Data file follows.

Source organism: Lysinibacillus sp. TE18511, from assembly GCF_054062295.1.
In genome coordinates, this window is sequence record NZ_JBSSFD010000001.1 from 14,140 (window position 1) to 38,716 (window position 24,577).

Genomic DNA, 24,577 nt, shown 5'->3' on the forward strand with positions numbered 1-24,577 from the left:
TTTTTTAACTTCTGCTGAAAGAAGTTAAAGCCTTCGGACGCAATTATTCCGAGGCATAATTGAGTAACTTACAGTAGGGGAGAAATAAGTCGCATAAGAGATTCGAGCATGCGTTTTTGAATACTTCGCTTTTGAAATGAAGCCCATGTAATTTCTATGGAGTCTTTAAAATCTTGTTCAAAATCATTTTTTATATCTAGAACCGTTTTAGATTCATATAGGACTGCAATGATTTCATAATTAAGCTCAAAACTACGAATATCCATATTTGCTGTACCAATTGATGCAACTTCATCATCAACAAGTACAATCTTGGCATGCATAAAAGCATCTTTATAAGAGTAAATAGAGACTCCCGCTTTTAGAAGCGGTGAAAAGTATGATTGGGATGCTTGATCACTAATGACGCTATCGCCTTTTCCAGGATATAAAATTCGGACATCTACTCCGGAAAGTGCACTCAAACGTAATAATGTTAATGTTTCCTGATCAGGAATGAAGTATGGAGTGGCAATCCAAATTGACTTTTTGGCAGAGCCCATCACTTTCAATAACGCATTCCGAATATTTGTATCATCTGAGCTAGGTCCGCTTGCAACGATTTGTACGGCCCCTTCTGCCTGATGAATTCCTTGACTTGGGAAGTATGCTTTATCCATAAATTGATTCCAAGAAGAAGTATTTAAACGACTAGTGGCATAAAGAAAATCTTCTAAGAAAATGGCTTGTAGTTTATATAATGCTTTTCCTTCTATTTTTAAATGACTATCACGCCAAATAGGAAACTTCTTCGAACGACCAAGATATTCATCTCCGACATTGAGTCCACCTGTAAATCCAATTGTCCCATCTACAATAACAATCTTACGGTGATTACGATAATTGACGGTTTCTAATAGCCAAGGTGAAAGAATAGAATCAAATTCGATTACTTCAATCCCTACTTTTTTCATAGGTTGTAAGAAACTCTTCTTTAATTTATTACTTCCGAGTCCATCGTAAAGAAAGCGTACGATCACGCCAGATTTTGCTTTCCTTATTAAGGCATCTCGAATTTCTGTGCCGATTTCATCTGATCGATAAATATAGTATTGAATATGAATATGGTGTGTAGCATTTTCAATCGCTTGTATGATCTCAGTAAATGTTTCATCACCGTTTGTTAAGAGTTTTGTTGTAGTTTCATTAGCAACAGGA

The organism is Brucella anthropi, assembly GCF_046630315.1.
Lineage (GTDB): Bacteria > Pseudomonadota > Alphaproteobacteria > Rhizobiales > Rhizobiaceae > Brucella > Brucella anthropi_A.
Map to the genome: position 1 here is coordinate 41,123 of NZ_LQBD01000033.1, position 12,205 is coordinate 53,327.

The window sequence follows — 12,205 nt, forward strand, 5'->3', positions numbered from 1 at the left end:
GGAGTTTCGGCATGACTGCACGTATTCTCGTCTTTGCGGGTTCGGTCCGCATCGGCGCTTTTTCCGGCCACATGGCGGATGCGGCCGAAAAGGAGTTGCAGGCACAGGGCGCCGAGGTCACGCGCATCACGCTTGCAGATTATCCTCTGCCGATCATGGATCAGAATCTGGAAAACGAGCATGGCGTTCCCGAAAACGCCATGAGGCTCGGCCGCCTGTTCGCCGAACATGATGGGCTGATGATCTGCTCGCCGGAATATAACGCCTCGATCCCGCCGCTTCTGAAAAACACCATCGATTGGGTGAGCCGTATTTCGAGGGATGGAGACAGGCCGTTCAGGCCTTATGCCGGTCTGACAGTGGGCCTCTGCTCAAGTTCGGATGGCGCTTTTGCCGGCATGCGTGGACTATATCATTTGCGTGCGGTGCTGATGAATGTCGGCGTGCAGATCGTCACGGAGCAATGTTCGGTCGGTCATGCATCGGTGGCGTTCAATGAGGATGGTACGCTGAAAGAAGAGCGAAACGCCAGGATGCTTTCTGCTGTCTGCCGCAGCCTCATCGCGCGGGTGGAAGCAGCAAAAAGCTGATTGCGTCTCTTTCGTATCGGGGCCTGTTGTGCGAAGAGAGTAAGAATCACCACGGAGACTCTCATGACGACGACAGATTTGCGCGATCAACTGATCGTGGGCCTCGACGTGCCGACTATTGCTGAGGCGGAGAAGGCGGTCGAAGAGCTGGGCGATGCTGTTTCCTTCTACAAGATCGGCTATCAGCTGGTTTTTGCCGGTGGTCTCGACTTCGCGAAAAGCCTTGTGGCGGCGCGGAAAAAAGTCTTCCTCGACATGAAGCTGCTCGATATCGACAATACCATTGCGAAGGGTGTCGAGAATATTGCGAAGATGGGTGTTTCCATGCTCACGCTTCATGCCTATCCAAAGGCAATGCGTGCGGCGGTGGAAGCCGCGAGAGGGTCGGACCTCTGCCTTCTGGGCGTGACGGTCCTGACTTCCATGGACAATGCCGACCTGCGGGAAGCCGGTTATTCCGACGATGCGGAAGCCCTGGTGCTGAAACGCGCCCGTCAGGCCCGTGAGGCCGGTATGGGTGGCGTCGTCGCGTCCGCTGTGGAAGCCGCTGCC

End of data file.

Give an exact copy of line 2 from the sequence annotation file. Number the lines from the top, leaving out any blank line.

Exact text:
In genome coordinates, this window is sequence record NZ_JBSSFD010000001.1 from 14,140 (window position 1) to 38,716 (window position 24,577).